Beyond its environments, the film's effects, created in part by the great Skotak brothers, excel just as well in the miniature sequences. I've mentioned it before, but using models to represent spaceships is very nearly always superior to the digital equivalent. In the 80's, even a lower budget genre film like this one could still contain accomplished effects, and I have no doubt that this is due to the practical nature of the techniques used. With CGI, the amount of money spent seems to have a more direct consequence on the end result, whereas in the practical world, the sheer ability of the craftsmen is the paramount factor. Artists like the Skotak's can pull off wonders on a shoestring because they are working largely with hands on materials, and are skilled at it. Furthermore, how one chooses to photograph a real, physical object can both enhance its appeal and limit its flaws. Just such a combination of talent and tricks is at work in Creature.
An obvious testament to the influence of Scott's film, Creature utilizes both corporate shill and tough woman archetypes as characters. Perhaps as a preemptive, tongue in cheek admittance of mimicry, the two are handled quite differently in the course of the story. The formidable female in question, Melanie Bryce (Diane Salinger), happens to be the personal security officer of said company man, and is a colder, initially mute version of Ellen Ripley, one who might be malevolent. The company liaison's arrogance leads to his crewmates' ship becoming stranded on Titan in the first place. By the end of the story, though, each of these characters are greatly humanized, with the security officer revealing a charming vulnerability. As for corporate shill David Perkins (Lyman Ward), a truly unexpected turn occurs as he becomes not only a valuable addition in the fight against the monster itself, but outright heroic. The fact that one is rooting for this character in the last act of the film is a testament to the storytelling freedom given to a smaller production, and to the ability of Ward as an actor to coax us into liking him.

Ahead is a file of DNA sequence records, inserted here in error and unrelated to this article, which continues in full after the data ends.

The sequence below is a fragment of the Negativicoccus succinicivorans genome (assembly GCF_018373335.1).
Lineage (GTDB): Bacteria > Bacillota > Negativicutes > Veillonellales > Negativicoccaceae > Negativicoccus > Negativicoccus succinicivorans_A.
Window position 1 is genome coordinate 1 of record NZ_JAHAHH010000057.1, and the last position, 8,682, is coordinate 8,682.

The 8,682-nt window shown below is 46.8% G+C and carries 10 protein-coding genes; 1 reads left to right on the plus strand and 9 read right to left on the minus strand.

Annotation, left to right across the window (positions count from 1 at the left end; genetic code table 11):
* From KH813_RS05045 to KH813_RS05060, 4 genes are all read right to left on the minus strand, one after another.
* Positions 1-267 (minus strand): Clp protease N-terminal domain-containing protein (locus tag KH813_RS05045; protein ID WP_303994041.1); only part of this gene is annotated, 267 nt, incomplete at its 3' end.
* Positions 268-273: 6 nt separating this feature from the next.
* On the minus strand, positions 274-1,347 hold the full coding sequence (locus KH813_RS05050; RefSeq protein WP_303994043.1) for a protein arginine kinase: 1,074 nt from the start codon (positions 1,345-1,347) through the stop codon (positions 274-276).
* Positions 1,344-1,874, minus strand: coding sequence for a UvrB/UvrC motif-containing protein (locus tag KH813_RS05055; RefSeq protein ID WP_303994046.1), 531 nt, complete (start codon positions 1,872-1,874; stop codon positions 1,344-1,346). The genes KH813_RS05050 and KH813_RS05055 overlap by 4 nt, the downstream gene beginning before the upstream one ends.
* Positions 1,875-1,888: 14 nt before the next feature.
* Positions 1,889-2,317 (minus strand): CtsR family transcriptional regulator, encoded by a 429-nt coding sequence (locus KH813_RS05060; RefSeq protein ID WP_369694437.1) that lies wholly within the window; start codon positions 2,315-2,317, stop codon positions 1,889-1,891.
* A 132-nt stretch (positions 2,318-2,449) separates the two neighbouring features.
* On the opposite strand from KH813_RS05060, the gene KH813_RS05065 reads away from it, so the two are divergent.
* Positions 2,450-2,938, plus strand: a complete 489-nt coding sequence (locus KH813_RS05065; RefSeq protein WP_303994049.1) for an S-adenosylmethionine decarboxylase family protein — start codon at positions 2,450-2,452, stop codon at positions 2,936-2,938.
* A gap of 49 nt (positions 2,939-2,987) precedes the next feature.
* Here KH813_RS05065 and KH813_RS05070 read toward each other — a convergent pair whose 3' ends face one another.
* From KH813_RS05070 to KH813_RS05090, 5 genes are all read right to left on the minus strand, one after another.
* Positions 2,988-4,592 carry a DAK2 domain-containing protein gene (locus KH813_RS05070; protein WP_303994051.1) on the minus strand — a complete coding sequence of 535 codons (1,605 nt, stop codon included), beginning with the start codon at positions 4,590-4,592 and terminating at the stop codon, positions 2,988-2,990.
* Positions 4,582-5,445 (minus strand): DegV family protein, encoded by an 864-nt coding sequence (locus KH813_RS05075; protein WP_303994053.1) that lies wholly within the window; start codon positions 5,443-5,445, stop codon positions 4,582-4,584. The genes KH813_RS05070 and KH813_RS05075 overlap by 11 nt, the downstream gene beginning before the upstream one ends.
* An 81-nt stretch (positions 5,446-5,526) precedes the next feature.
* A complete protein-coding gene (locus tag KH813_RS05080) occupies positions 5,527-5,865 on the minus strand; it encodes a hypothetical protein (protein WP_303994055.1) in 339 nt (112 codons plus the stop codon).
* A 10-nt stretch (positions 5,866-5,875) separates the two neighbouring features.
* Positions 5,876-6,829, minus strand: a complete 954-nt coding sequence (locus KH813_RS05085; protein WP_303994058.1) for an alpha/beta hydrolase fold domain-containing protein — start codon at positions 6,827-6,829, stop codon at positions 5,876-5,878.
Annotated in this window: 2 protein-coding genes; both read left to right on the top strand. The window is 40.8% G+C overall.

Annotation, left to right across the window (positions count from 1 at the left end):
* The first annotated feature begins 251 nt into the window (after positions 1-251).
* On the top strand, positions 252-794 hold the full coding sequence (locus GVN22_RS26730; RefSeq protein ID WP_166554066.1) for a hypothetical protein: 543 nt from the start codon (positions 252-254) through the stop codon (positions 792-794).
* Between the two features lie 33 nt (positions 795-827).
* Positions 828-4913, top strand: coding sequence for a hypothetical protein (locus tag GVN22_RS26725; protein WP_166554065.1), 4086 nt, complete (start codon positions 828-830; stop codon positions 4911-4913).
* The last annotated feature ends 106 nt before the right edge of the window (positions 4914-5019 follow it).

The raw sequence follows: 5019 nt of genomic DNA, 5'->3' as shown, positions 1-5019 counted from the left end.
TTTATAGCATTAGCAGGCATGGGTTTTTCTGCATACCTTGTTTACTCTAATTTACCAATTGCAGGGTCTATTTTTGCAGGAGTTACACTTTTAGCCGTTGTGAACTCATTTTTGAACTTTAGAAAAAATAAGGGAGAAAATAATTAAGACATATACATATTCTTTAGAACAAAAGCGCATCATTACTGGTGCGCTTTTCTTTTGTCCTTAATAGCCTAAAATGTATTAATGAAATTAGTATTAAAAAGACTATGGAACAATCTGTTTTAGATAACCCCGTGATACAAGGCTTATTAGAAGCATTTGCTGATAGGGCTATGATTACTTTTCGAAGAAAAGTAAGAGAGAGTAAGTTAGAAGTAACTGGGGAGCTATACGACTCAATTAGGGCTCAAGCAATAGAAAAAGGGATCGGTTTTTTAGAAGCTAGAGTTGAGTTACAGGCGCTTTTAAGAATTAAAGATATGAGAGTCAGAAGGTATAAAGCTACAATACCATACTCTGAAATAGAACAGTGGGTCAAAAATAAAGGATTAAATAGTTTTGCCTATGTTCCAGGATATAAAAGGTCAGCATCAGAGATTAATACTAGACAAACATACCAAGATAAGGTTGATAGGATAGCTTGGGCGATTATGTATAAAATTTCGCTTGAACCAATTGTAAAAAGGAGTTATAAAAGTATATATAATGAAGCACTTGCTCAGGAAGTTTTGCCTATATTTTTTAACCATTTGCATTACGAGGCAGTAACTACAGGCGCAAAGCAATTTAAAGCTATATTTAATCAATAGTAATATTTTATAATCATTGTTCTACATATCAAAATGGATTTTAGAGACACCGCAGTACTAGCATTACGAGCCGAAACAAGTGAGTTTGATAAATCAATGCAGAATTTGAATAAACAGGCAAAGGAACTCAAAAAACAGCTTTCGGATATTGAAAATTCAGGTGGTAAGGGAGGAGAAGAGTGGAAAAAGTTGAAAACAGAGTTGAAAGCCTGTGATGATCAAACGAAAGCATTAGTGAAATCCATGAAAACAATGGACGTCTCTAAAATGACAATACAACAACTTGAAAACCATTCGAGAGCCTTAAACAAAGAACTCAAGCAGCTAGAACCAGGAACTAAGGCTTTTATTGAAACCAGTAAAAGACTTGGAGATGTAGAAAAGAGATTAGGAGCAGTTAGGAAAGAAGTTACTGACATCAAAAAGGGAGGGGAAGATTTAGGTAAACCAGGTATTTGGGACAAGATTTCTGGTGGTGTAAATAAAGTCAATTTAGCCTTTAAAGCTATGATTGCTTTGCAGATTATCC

The film's own variation on the iconic Face Hugger organism is an imaginative, unexpected threat. The slimy membrane attaches itself to deceased victims, actually replacing the function of the brain, and animating said hosts as a means of deceiving the remaining survivors. This adds an entirely different, Invasion Of The Body Snatchers style dynamic to later moments of the story. It's somewhat ironic, for a film that is itself impersonating something that came before. As if these dangers weren't frightening enough, an unstable and mysterious interloper, Hans Rudy Hofner, appears. Played by the incomparable Klaus Kinski, he is the sole survivor of an earlier, for profit mission to Titan by a rival company. There is a real sense of danger, untrustworthiness, and charisma about him, as only Kinski can project.